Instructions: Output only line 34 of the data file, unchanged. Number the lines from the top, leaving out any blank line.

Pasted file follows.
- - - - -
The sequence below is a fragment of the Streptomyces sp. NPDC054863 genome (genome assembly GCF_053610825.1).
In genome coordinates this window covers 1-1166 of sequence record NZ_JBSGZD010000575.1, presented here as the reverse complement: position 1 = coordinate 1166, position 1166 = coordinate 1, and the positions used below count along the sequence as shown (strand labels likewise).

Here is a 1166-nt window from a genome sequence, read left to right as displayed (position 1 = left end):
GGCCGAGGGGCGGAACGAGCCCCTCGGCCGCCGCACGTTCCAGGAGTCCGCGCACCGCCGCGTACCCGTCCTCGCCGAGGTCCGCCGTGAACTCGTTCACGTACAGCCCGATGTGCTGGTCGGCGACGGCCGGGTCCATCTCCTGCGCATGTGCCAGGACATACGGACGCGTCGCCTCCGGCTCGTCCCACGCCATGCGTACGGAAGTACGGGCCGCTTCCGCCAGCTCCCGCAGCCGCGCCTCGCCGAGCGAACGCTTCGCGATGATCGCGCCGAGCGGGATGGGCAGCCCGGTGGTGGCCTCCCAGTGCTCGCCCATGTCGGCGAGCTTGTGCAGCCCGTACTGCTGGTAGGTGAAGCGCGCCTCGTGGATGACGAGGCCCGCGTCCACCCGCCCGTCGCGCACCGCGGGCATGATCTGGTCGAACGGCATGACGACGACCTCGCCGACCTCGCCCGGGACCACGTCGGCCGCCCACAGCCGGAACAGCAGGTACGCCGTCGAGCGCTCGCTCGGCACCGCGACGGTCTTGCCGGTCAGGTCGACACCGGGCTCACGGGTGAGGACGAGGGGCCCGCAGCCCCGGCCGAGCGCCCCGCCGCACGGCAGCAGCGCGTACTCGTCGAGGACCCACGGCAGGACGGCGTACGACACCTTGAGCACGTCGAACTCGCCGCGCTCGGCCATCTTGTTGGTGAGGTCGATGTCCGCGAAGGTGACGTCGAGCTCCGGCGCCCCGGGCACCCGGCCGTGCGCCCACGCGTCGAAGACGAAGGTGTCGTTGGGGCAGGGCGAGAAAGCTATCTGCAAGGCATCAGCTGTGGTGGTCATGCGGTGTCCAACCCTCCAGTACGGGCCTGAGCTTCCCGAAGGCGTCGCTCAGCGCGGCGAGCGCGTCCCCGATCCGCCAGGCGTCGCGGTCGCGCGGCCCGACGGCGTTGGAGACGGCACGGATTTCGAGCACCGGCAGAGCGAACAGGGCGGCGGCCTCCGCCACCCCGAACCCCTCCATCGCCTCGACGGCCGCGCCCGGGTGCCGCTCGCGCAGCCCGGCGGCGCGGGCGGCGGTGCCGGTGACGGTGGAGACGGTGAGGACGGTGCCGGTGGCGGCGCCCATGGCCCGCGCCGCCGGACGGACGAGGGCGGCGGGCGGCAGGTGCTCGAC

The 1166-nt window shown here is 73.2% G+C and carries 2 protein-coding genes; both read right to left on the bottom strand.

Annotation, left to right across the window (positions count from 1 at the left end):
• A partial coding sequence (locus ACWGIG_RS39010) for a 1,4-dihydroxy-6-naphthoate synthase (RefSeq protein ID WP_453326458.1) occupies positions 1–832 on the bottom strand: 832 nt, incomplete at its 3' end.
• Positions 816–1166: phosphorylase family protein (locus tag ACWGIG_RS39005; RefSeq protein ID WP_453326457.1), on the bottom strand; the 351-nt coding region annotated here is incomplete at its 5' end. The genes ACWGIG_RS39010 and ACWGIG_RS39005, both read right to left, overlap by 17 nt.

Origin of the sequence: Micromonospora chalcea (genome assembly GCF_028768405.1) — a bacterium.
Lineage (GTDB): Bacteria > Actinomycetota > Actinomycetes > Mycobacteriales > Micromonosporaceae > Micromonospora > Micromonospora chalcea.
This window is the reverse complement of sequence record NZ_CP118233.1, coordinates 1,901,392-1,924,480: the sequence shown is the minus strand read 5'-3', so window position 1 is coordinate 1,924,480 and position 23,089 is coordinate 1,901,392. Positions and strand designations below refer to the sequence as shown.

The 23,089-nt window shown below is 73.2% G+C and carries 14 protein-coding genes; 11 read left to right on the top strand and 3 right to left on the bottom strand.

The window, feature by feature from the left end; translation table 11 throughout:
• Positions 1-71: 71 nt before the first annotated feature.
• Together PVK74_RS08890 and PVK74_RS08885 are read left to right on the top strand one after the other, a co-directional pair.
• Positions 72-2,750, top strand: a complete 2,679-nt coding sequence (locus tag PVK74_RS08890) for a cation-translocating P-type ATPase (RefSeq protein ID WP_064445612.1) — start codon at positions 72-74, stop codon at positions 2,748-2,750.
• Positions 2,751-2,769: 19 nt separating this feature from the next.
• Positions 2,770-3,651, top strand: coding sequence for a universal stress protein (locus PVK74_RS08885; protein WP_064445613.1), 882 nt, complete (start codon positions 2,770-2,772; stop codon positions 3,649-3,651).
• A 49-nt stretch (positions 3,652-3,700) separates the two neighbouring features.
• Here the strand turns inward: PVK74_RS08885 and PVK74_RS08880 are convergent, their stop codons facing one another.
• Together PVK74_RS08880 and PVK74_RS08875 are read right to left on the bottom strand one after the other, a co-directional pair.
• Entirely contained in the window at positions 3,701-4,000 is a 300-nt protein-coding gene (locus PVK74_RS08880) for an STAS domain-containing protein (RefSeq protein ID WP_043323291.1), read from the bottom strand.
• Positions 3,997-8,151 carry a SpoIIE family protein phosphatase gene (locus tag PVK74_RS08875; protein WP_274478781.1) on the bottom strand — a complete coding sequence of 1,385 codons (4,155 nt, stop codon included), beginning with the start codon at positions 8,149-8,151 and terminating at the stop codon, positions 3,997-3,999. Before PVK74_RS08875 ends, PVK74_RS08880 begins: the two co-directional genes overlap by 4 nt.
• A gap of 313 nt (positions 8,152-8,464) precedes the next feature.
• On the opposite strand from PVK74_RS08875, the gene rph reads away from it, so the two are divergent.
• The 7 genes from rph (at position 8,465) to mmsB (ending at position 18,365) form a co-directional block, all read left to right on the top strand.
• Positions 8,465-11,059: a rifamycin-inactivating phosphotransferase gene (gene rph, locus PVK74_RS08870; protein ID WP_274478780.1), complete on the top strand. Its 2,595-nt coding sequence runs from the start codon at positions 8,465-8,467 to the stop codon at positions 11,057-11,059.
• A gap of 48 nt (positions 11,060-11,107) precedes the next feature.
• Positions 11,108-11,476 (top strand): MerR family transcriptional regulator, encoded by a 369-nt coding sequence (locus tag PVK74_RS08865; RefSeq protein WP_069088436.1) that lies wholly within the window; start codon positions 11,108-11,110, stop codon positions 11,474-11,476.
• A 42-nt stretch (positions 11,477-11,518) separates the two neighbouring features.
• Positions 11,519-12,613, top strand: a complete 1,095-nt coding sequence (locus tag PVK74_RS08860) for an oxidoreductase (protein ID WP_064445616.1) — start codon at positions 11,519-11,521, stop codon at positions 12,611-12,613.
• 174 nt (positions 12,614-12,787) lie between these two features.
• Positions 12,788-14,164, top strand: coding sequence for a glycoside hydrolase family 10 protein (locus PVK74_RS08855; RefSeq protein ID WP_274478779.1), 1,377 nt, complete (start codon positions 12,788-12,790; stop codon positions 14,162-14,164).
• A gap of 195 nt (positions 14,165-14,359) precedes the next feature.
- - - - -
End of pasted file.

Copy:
• A gap of 195 nt (positions 14,165-14,359) precedes the next feature.